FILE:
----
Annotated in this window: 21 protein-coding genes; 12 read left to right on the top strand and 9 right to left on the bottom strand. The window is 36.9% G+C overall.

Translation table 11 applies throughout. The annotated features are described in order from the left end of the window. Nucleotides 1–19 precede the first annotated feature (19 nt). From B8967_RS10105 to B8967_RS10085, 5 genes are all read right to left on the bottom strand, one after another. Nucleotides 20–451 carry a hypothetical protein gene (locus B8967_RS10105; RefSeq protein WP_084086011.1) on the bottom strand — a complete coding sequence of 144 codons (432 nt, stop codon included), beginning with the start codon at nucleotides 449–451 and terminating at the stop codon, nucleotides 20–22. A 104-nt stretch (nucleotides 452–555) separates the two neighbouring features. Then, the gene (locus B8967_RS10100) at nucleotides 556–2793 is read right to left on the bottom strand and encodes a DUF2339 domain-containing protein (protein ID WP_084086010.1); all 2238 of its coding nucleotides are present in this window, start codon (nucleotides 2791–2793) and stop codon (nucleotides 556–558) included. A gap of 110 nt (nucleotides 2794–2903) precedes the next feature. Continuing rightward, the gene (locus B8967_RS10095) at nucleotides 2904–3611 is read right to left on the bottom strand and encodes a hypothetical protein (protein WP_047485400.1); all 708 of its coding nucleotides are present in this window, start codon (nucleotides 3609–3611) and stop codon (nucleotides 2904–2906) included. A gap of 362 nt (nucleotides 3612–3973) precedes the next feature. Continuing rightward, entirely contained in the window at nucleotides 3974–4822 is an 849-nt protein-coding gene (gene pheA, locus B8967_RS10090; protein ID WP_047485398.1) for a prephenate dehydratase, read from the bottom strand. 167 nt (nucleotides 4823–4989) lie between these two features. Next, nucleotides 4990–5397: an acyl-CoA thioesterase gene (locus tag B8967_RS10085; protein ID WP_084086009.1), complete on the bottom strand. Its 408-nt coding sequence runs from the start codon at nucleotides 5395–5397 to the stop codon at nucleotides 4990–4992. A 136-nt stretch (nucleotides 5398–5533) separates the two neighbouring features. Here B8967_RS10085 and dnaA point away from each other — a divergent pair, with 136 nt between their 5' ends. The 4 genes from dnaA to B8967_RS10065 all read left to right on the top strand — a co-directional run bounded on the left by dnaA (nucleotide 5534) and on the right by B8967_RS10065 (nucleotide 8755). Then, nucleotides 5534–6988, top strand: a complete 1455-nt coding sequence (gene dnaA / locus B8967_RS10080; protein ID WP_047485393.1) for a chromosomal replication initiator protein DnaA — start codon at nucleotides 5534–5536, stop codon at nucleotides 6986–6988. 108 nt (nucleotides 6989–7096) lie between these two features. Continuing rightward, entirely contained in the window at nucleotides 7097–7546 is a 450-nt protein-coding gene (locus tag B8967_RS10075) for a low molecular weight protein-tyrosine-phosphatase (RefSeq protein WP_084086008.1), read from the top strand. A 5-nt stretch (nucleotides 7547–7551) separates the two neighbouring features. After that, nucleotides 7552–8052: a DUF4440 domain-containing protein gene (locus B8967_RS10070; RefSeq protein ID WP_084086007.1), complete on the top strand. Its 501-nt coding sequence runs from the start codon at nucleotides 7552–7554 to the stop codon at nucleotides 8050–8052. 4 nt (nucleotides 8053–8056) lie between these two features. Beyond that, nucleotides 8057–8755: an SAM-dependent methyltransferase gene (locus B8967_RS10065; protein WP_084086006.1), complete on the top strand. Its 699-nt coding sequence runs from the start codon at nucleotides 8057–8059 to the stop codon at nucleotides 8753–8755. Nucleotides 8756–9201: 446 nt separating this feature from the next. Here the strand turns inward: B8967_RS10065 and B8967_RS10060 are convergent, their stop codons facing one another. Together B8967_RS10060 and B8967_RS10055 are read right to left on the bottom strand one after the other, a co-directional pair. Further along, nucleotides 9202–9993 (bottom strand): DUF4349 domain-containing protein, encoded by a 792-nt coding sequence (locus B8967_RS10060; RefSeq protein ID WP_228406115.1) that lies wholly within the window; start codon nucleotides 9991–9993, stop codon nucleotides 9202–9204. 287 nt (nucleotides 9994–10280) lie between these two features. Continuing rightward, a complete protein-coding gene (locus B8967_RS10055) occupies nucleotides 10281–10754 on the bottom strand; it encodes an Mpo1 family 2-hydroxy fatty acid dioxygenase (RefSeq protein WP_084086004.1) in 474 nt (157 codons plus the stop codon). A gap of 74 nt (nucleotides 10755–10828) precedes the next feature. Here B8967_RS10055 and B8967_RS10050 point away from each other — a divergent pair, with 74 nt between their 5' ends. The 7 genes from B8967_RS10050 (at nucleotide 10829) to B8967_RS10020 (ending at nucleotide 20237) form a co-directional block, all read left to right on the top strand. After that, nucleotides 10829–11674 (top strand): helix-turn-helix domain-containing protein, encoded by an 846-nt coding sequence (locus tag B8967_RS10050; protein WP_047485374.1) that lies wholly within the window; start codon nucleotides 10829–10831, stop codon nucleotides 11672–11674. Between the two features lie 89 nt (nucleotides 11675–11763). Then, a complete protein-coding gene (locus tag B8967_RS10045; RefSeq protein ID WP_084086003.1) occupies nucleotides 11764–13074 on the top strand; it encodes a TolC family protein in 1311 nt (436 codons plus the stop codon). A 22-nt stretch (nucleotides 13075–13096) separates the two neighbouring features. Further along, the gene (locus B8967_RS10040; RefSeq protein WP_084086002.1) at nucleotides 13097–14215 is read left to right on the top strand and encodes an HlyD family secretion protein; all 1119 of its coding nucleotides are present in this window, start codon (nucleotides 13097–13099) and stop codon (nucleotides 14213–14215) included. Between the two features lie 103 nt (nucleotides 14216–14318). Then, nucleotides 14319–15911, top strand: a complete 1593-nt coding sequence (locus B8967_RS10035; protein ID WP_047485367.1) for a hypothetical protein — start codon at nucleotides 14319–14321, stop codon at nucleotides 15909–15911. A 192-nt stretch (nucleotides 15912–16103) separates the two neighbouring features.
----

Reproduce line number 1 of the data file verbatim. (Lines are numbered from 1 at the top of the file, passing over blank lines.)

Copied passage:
Annotated in this window: 21 protein-coding genes; 12 read left to right on the top strand and 9 right to left on the bottom strand. The window is 36.9% G+C overall.